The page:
Consultancy: Contracts snapped up by ‘Big Eight’

Mid-tier consulting firms are battling against a ‘Big Eight’ for new recruits and contracts.

As PKF and RSM Robson Rhodes recruit heavily into their consulting practices, both face strong opposition from the top accountancy firms and consulting houses for work in the advisory services field.

Cath Hardaker, head of consulting at PKF, said that the firm is facing up to increasing competition, and is looking to take on more staff.

‘There’s essentially a Big Eight we are up against, which makes things more competitive. They’re still doing consulting,’ Hardaker said. ‘But the Big Four accounting firms have gone through change, therefore we are very well placed. We are having a very strong recruitment drive, from the bottom up.’

Ernst &Young, Pricewaterhouse-Coopers and KPMG have all strongly denied that they will re-enter into ‘big-ticket’ IT consulting work. E&Y UK chairman Nick Land told Accountancy Age: ‘We are not going back into IT consulting. That’s why we got out of the business because consulting was becoming increasingly IT-centric, which had less and less connection with the rest of the business.’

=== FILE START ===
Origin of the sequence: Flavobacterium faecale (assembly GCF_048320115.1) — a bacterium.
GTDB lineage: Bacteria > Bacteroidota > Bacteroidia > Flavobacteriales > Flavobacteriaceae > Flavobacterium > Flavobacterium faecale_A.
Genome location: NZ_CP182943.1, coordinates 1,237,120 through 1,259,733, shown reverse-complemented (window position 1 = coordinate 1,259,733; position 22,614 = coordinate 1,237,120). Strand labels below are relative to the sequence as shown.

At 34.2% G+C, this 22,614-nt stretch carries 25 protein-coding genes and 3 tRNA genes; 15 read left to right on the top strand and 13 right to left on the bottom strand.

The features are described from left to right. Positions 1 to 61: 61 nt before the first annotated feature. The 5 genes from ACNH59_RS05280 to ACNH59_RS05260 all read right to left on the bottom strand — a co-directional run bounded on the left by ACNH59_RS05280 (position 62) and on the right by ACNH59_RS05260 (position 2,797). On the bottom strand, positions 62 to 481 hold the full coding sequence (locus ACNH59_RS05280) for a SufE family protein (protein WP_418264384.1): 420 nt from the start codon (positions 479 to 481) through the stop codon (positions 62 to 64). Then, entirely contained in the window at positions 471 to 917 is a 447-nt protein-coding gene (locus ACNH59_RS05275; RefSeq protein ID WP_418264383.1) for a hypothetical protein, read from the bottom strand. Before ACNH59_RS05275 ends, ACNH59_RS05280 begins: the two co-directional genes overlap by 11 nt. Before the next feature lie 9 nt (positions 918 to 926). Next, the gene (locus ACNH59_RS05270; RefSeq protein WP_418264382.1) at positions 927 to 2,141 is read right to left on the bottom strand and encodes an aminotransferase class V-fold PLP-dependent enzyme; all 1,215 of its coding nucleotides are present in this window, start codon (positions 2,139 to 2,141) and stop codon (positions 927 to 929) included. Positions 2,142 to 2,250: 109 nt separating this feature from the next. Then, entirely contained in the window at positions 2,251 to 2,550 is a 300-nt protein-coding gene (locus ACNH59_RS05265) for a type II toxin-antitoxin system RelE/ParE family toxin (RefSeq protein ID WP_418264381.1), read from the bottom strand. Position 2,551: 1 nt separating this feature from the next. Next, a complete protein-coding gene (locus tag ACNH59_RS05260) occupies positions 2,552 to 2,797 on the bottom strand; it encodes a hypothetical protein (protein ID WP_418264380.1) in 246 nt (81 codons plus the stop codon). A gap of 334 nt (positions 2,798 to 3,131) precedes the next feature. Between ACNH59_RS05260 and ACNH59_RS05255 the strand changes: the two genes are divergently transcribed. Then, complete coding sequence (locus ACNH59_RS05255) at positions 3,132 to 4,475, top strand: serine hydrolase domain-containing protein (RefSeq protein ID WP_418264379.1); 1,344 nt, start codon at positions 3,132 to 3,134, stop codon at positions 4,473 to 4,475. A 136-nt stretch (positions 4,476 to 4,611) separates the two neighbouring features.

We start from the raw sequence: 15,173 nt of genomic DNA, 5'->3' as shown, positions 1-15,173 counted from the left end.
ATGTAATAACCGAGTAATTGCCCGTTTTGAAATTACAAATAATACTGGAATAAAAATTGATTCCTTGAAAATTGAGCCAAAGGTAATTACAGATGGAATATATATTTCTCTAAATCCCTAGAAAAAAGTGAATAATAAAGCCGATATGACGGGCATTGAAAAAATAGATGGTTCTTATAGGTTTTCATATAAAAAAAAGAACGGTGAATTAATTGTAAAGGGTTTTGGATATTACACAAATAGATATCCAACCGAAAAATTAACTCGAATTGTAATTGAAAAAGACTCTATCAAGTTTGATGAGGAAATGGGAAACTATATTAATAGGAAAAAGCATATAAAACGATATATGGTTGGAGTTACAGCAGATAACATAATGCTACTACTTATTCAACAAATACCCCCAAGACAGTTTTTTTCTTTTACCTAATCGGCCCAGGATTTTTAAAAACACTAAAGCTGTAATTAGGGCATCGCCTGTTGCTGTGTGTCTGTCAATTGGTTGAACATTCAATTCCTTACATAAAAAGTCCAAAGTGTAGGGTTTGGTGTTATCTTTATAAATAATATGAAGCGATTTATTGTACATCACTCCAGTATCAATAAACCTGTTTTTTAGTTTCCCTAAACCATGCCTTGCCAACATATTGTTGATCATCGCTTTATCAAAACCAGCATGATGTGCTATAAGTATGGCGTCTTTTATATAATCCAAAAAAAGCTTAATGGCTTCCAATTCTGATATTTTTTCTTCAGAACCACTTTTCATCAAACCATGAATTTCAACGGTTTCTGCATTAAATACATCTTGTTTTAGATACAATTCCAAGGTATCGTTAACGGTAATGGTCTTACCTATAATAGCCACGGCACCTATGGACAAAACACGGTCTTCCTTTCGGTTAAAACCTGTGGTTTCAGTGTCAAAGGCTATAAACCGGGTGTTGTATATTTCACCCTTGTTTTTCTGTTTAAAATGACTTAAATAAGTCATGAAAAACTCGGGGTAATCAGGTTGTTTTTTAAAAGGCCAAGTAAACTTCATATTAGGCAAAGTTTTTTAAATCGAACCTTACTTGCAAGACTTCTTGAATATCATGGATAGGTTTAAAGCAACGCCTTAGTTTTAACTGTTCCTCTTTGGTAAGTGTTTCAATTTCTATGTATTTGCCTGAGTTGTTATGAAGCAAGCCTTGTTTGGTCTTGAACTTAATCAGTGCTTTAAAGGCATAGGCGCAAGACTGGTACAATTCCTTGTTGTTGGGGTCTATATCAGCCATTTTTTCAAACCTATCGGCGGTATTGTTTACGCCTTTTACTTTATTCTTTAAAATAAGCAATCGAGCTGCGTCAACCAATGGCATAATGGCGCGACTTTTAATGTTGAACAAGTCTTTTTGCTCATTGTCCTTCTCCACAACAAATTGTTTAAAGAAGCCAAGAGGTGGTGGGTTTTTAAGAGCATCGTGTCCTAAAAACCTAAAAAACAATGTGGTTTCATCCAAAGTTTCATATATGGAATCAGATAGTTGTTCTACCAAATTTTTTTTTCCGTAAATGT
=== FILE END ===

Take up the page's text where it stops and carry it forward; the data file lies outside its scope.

Sukhbinder Heer, chief operating partner at RSM Robson Rhodes, said that the firm would not compete for FTSE100 compliance work – a stronghold for the Big Four. ‘But we will compete for advisory services,’ he added.

Meanwhile, KPMG has taken on a five-strong information security team from consultancy firm Capgemini, which will be led by Jeremy White, the former head of LogicaCMG’s UK security practice.

Nick Jarman, head of financial management solutions at Atos Consulting, said the firm would happily compete with the Big Four but also work alongside them, particularly in the area of compliance such as Sarbanes-Oxley and international financial reporting standards.

‘We know that the Big Four will be re-growing their consulting practices this year and we welcome the competition. We are hiring staff in the consulting division specifically for those areas of compliance,’ Jarman said.

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